The Vortex

(notes edited by John Radcliffe)


First published in Scribner’s Magazine of August 1914, illustrated by six black and white drawings by Angus MacDonall. Collected in A Diversity of Creatures in 1917, accompanied by the poem, “The Song of Seven Cities”. In the Sussex Edition the poem “The Fabulists” is also indexed with this story.

Also collected in:

  • Scribner’s Edition vol. XXVI
  • Burwash Edition vol. IX
  • Sussex Edition vol. IX, p. 381

A Diversity of Creatures is available in various paperback editions, and on Kindle, from Amazon.

The story

The narrator, who bears a strong resemblance to Kipling himself, is visited by his friend Penfentenyou, ‘Premier in all but name’ of a British Dominion overseas. Later in the day two colleagues join them, a senior civil servant, his Agent-General, and a Mr Lingnam, whose status is unclear, but who is an enthusiastic proponent of complicated schemes for future relationships within the British Empire. The narrator is warned by the others that Lingnam is a wordy man, and this proves to be the case, since he theorises at length late into the night, before breakfast the following morning, and in the car as they tour the English countryside.

They approach a village, crowded with people, where on a hot summer’s day there are various festivities going on. With Mr Lingnam at the wheel, they cross a railway bridge, and knock a delivery boy off his bicycle. He had been carrying four boxes of bees, which swarm out into the village, stinging everyone in their path. One ends up in Mr Lingnam’s lap, and he throws it over the bridge onto the platform, thinking that there is a river below. He takes refuge, a bedraggled and much-stung figure, in the pond. The whole village is thrown into chaos.

Mr Lingnam is made to take the blame for everything, and pay for the wrecked bicycle, which he wrecks anew. All desire for further negotiation or discussion has left him.

But as J M S Tompkins suggests (page 37): ‘Mr Lingnam becomes quite human and almost lovable, when in his beestung frenzy he demolishes under the wheels of his car, the bicycle that was the cause of the trouble…’


Charles Carrington is quoted by the ORG as reporting:

A very early Kipling piece, “A Germ Destroyer” (Plain Tales from the Hills) described the discomfiture of Lord Dufferin by a patent fumigatory. The grain of truth behind this story was somewhat different. A well-known joke in India was that Dufferin had been put to flight by a swarm of bees at one of his Vice-regal ceremonies. Kipling transformed the circumstances in 1887, but perhaps filed away the bee story in his memory for use twenty-five years later. [see ORG page 50]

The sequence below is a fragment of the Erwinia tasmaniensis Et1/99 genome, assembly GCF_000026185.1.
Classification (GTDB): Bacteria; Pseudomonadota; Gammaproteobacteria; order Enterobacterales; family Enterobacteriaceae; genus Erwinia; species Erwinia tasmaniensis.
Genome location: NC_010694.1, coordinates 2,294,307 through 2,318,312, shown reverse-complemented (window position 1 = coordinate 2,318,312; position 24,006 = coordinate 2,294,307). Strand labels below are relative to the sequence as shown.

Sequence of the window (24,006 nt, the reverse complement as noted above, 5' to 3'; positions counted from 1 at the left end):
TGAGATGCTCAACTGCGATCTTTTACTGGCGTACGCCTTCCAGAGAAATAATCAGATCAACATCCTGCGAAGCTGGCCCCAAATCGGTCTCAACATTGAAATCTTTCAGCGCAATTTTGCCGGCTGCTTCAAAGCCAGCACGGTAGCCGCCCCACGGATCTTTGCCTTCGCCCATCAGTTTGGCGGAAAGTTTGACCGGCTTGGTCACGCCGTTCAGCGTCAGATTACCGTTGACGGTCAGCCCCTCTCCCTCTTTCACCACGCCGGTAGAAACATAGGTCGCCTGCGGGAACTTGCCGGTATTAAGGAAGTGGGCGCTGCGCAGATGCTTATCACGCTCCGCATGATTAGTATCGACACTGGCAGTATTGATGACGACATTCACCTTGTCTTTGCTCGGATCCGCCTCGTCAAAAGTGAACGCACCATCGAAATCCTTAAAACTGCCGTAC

Carrington (p. 407) also notes in his biography of Kipling:

Rudyard had become an enthusiastic bee-keeper at Bateman’s, and more than once made symbolic use of of the social life of the bee in his comments on the contemporary human scene.

[See “The Mother Hive” in Actions and Reactions (1909).]

The whole issue of Britain’s relationship with the different territories of the Empire, of Tariff Reform and Imperial Defence, of how the Empire should be secured against enemies, who should bear the cost, and where the decisions should lie, interminably addressed by Mr Lingnam in the story, was very topical at the time.
Writing (p. 252) of his ‘Reciprocally co-ordinated Senatorial Hegemony’, elaborated for three quarters of an hour, Angus Wilson comments:

When we remember that Kipling and his fellow-Imperialists were dedicated to exactly such federation, we can get something of the boredom that he suffered from colonial visitors to Bateman’s.

Some critical comments

J M S Tompkins, introducing Kipling’s farces, writes (page 33):

Complex, deliberately wrought, visually rich, and ringing with various voices, these astonishing structures stand along the road of his art from “The Rout of the White Hussars” in Plain Tales from the Hills to “Aunt Ellen” in Limits and Renewals. They are houses of boisterous and primitive mirth … Sooner or later in these tales we reach the moment of physical disorder, the inversion of human and official dignity, surely the oldest and most proved of the sources of laughter.

But see also notes (page 37):

Not every lover of Kipling can love these farces. Some are repelled by the barbarousness of the occasion, and some disconcerted by the imagined pain of the victim. Others share the genial contempt of Meredith for ‘the great stomach laugh of the English— on which they found their possession of the sense of humour’. If the mirth-quake, towards which the story forges, does not appear to the reader to be an exquisite moment of perception and sensation, then the whole tale results for him in an anti-climax, and the elaboration of the approach to it becomes tedious.


©John Radcliffe 2008 All rights reserved